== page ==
That month, I sat on my couch and wrote the first part of Drug Paradise and titled it ‘The Engagement’. I put it up on this blog as a PDF and sold it for three hundred bob but it’s now free and you can download it here. It sold about a hundred copies and you guys said, “To hell with him. He doesn’t even write like Biko.” And I went bust yet again and this time it was really bad. I sold my TV and my fridge to try and get by. I remember this one girl calling and asking if she could come over and I told her I wasn’t in. I was sitting on the floor. I had no food, my water and electricity had been cut and my head was spinning. You never want your head to spin on an empty stomach; it spins twice as fast. I eventually ran out of things to sell and I ran back to the village. You can read about that here.
I came back to the city and got another job as a content creator in 2018 with this hip company. The boss is so cool and he talks to people and remembers their name and doesn’t comb his hair. The words vibrant, cheerful, driven, brave come to mind when I think about him. The management smiles at you and asks you if you’re okay and if anybody is bothering you, and everybody is free to dream and be who they truly are.
I wrote content for a handful of brands and sat in big boardrooms with serious men and women who ran departments and entire companies and wore custom made suits and flew business class, drove showroom guzzlers and said words like ‘reiterate’ and ‘bottom line.’ I ate samosas and drunk bottomless tea and learned a whole lot but I didn’t forget my dream. I wrote for brands during the day and wrote my novel during the night.
I finished my novel and put it away in a folder. I was skeptical to publish it because who buys novels anyway, the same readers who refused to buy my PDF? I finally took the leap. Sent it to my editor and had it printed and things started happening almost instantly. We had a successful book launch at The Nairobi Club. A reader of this blog volunteered his membership and we got the space with trinkets for next to nothing. Thank you, Duncan.
Instead of the usual frown, God was smiling down at me at last and things that were not even in my wildest dreams started happening. I started getting book orders from Nairobi, Nakuru, Thika, Lodwar, Eldoret, Uganda and within no time, I was making more than my employer was paying me. I handed in my resignation letter and because they are cool peeps, they took me on contract to write for this one brand that I was particularly good with. Text Book Centre came into the picture and we were soon out of stock and now we are back in print with a sexy, new cover. And all of it started from a dream of being a copywriter, only to fail and become something even greater.
This year I started posting my poems. I wrote most of them when I was broke and sad and life was bleak but to my surprise, readers love them. I put my soul in those poems. They get me through a hard day, week or even month. And now I’m working on my first poetry collection with these cool doodles. My mom always says, “Kariuki, don’t forget about your drawing. You used to draw so much as a child, now you don’t even draw anymore.” Well, Mom, I’m drawing. Drawing, drawing, drawing. And my thoughts have trailed off because I have had to wipe tears from my eyes and mucus from my nose because of the effect you have on me.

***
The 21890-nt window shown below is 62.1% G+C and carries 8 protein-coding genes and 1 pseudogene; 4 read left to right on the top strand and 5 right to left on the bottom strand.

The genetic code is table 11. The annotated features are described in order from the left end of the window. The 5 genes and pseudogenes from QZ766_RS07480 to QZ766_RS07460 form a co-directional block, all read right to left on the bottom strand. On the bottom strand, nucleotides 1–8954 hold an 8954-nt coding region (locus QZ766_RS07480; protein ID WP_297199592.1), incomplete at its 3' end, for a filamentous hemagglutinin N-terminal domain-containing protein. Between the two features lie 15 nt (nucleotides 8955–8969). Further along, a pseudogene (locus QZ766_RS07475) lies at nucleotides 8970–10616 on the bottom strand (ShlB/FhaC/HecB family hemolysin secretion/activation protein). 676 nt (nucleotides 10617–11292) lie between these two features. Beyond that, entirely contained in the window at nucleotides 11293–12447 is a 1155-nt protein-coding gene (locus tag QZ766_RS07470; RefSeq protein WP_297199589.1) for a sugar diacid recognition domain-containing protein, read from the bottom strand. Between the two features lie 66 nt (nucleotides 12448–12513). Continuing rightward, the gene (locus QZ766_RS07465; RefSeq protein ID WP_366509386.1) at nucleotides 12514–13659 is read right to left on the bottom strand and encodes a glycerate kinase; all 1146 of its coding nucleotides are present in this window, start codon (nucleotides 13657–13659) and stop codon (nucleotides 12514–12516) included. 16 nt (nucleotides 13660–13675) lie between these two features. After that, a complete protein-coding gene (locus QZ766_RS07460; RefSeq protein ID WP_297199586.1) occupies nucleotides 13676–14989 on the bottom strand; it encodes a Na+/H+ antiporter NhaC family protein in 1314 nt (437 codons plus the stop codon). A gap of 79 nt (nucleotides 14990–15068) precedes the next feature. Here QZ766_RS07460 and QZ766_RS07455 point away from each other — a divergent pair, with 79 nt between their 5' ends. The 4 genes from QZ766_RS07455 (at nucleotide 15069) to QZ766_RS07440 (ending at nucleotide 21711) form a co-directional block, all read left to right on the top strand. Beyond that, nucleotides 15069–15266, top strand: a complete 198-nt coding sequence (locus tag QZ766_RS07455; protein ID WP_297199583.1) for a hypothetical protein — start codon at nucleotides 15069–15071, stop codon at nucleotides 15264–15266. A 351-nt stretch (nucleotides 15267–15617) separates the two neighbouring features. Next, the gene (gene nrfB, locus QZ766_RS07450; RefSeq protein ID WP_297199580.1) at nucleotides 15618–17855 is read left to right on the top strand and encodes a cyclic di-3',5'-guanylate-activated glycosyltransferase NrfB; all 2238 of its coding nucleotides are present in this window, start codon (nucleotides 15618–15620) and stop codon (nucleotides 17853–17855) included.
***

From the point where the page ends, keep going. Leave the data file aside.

This year I started a series on this blog called Nairobi Love and wrote Eight Years of Toxic Love, a story that trended on Twitter for about two days and started important conversations on domestic violence. And you came to the girl’s aid and gave her a helping hand. I am glad that in its own small way, it’s giving back.
This has been a strange year. I have been signing books every week from April to September. Women have been in my inbox asking me out. I went on a couple of free dates. I tried to love a girl, it did not work out. It’s not a sob story, there will be another girl and another one and another one after that, till I find a good woman or become the man the woman I want needs.
I started running, not away from the women in my inbox but for exercise. I do it at least twice a week. I would do it every day but it puts a strain on my legs. It’s done wonders for my health, both mental and physical. The sweating, the heavy breathing, the adrenaline after you get to the finish line when you thought you couldn’t. It reinforces that you can go further than you ever thought possible by simply putting one foot in front of the other.
I want to write more this coming decade. I want to get a publisher and share my words with the world. I want to finish the Drug Paradise series. Write another poetry collection. Write more stand-alone novels. Write sci-fi. Have my novels turned into movies. Write even more poetry. Do more book signing events. Go for poetry readings and in my own small way, contribute to the next generation of writers.
I want to travel and interact with different cultures. I want to properly know a woman beyond restaurant dates and weekends together. I want to know who she truly is. Live in the same space with her. Go shopping. Cook. Spend entire afternoons doing nothing. Argue. Meet her family. Try to suck up to them and fail because I’m poor at sucking up to anyone. Go through something difficult together. Share secrets. Make a daughter. Think about baby names. Worry about the price of diapers and Weetabix. Try to rekindle our romance after our daughter starts kindergarten; date nights, surprise trips, poems in the bowl. Make another daughter. Think about the schools they will go to. Piano lessons, ballet classes, birthday parties. Stand on the podium before the decade ends to receive a Pulitzer or some other accolade and attribute it to my readers and the three beautiful women in my life.
Thanks to everyone who has been here and continues to be here. Here is to you, to the friends I have made and to the stories I have written that have touched you. Merry Christmas; see you in the next decade.
Love this article? We don’t (yet) have the budget to buy space on prime time TV or full page ads in the Daily Nation, so your shares are what help us get discovered. Feel free to whisper us to a friend and leave a comment.
image credit: pixabay
An insightful read to wrap up a year. And a warm read for Christmas. Thank you. Here’s to all your wishes coming true in the coming decade.
This is so inspiring especially for writers like us who are still trying to grow amidst the struggles. Thank you for the amazing stories. I’m always anxious for new content. Merry Christmas to you too